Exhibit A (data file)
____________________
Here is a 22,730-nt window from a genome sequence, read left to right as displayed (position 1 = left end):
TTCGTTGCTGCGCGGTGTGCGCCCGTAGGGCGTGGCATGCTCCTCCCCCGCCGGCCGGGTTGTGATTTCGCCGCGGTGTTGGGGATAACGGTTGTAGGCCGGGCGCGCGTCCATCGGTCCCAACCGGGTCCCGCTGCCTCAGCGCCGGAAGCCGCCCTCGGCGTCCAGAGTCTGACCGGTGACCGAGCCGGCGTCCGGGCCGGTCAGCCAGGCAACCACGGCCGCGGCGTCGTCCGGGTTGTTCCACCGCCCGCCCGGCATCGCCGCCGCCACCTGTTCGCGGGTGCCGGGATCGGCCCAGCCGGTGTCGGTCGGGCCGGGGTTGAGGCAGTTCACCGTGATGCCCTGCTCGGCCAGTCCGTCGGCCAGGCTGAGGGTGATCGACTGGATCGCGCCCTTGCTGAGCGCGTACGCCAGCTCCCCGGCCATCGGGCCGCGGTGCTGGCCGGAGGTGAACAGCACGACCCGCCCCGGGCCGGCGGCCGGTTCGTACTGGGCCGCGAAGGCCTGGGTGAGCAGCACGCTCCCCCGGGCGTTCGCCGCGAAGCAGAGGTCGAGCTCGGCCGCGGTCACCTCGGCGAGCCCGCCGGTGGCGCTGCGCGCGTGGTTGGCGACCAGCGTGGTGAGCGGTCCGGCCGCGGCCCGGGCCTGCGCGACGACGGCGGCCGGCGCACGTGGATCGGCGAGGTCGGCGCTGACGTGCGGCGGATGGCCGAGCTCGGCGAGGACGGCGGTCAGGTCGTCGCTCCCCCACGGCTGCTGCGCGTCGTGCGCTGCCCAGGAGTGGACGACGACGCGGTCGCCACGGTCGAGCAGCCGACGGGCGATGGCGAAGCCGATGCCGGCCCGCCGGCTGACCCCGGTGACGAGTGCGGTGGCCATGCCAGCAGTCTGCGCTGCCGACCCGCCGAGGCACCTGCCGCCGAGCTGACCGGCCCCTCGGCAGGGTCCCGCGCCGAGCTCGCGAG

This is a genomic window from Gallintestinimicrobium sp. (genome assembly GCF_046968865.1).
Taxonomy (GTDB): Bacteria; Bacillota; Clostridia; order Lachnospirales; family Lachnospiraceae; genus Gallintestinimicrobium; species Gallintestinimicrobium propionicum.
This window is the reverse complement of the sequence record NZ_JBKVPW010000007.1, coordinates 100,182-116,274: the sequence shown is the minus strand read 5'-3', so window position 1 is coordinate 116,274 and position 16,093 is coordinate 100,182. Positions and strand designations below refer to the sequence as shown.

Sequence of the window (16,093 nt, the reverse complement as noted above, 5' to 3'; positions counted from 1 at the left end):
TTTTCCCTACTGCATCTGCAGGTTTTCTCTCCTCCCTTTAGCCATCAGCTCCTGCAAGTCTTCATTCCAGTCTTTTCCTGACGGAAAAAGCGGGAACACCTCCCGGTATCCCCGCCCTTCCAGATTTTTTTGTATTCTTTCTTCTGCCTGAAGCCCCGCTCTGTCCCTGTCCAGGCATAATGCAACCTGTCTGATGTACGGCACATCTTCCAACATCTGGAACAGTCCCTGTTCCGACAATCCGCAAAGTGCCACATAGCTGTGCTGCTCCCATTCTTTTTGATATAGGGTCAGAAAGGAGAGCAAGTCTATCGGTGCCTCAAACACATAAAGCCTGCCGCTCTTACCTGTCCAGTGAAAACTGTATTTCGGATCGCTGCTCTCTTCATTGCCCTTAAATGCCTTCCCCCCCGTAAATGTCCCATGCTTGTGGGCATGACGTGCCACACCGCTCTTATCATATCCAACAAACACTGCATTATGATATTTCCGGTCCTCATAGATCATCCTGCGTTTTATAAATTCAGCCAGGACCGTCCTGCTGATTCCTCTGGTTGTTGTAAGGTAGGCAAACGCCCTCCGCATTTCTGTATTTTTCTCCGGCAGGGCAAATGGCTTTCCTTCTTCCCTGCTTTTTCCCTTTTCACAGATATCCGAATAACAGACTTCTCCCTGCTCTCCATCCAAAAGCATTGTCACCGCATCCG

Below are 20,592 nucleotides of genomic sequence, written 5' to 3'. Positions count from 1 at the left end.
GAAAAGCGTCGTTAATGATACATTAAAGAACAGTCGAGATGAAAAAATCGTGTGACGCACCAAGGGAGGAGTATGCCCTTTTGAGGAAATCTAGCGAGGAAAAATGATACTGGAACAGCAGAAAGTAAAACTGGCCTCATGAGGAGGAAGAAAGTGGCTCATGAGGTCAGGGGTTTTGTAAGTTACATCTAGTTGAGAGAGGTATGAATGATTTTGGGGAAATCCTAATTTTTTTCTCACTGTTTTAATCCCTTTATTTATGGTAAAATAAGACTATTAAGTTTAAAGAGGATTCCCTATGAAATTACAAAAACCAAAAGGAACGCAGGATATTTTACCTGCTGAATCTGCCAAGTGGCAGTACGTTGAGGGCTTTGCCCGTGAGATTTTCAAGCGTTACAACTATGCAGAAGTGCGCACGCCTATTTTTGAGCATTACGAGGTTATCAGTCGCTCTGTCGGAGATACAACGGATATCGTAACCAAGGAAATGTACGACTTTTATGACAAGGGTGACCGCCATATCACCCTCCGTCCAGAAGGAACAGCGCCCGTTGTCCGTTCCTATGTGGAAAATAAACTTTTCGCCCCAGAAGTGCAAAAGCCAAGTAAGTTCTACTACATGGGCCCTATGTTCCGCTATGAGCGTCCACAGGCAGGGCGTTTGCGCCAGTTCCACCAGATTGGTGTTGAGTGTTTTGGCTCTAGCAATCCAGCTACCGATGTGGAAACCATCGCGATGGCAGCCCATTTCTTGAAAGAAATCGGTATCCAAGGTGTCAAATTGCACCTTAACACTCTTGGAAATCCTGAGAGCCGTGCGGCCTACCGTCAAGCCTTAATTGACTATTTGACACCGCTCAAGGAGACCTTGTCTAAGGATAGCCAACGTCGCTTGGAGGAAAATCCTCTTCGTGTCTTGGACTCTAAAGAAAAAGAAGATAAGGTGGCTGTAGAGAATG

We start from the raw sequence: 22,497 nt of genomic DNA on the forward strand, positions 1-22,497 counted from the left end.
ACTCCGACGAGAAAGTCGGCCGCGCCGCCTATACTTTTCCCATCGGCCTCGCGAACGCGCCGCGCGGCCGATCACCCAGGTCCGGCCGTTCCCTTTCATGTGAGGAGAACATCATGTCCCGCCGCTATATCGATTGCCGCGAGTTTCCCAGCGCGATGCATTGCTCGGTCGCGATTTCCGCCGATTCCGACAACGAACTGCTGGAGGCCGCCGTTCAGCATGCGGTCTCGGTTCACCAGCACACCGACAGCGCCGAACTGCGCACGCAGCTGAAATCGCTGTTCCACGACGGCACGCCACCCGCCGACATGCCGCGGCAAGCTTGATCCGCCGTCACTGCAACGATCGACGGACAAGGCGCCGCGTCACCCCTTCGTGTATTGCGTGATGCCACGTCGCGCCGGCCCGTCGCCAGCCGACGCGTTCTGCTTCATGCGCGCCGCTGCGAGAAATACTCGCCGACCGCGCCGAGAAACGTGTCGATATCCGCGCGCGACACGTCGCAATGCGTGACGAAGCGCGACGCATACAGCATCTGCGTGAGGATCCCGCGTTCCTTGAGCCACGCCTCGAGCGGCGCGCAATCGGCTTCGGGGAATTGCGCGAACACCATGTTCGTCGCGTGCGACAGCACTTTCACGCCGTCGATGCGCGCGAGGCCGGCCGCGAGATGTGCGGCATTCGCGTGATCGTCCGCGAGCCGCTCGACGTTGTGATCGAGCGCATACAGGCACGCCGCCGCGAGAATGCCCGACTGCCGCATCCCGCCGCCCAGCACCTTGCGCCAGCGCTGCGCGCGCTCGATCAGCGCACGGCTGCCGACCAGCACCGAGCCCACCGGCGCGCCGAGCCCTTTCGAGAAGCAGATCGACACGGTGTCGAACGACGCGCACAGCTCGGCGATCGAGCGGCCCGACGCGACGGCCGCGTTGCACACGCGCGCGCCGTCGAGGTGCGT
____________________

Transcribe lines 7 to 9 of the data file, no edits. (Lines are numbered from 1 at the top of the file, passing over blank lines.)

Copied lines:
TTTTCCCTACTGCATCTGCAGGTTTTCTCTCCTCCCTTTAGCCATCAGCTCCTGCAAGTCTTCATTCCAGTCTTTTCCTGACGGAAAAAGCGGGAACACCTCCCGGTATCCCCGCCCTTCCAGATTTTTTTGTATTCTTTCTTCTGCCTGAAGCCCCGCTCTGTCCCTGTCCAGGCATAATGCAACCTGTCTGATGTACGGCACATCTTCCAACATCTGGAACAGTCCCTGTTCCGACAATCCGCAAAGTGCCACATAGCTGTGCTGCTCCCATTCTTTTTGATATAGGGTCAGAAAGGAGAGCAAGTCTATCGGTGCCTCAAACACATAAAGCCTGCCGCTCTTACCTGTCCAGTGAAAACTGTATTTCGGATCGCTGCTCTCTTCATTGCCCTTAAATGCCTTCCCCCCCGTAAATGTCCCATGCTTGTGGGCATGACGTGCCACACCGCTCTTATCATATCCAACAAACACTGCATTATGATATTTCCGGTCCTCATAGATCATCCTGCGTTTTATAAATTCAGCCAGGACCGTCCTGCTGATTCCTCTGGTTGTTGTAAGGTAGGCAAACGCCCTCCGCATTTCTGTATTTTTCTCCGGCAGGGCAAATGGCTTTCCTTCTTCCCTGCTTTTTCCCTTTTCACAGATATCCGAATAACAGACTTCTCCCTGCTCTCCATCCAAAAGCATTGTCACCGCATCCG

Below are 20,592 nucleotides of genomic sequence, written 5' to 3'. Positions count from 1 at the left end.
GAAAAGCGTCGTTAATGATACATTAAAGAACAGTCGAGATGAAAAAATCGTGTGACGCACCAAGGGAGGAGTATGCCCTTTTGAGGAAATCTAGCGAGGAAAAATGATACTGGAACAGCAGAAAGTAAAACTGGCCTCATGAGGAGGAAGAAAGTGGCTCATGAGGTCAGGGGTTTTGTAAGTTACATCTAGTTGAGAGAGGTATGAATGATTTTGGGGAAATCCTAATTTTTTTCTCACTGTTTTAATCCCTTTATTTATGGTAAAATAAGACTATTAAGTTTAAAGAGGATTCCCTATGAAATTACAAAAACCAAAAGGAACGCAGGATATTTTACCTGCTGAATCTGCCAAGTGGCAGTACGTTGAGGGCTTTGCCCGTGAGATTTTCAAGCGTTACAACTATGCAGAAGTGCGCACGCCTATTTTTGAGCATTACGAGGTTATCAGTCGCTCTGTCGGAGATACAACGGATATCGTAACCAAGGAAATGTACGACTTTTATGACAAGGGTGACCGCCATATCACCCTCCGTCCAGAAGGAACAGCGCCCGTTGTCCGTTCCTATGTGGAAAATAAACTTTTCGCCCCAGAAGTGCAAAAGCCAAGTAAGTTCTACTACATGGGCCCTATGTTCCGCTATGAGCGTCCACAGGCAGGGCGTTTGCGCCAGTTCCACCAGATTGGTGTTGAGTGTTTTGGCTCTAGCAATCCAGCTACCGATGTGGAAACCATCGCGATGGCAGCCCATTTCTTGAAAGAAATCGGTATCCAAGGTGTCAAATTGCACCTTAACACTCTTGGAAATCCTGAGAGCCGTGCGGCCTACCGTCAAGCCTTAATTGACTATTTGACACCGCTCAAGGAGACCTTGTCTAAGGATAGCCAACGTCGCTTGGAGGAAAATCCTCTTCGTGTCTTGGACTCTAAAGAAAAAGAAGATAAGGTGGCTGTAGAGAATG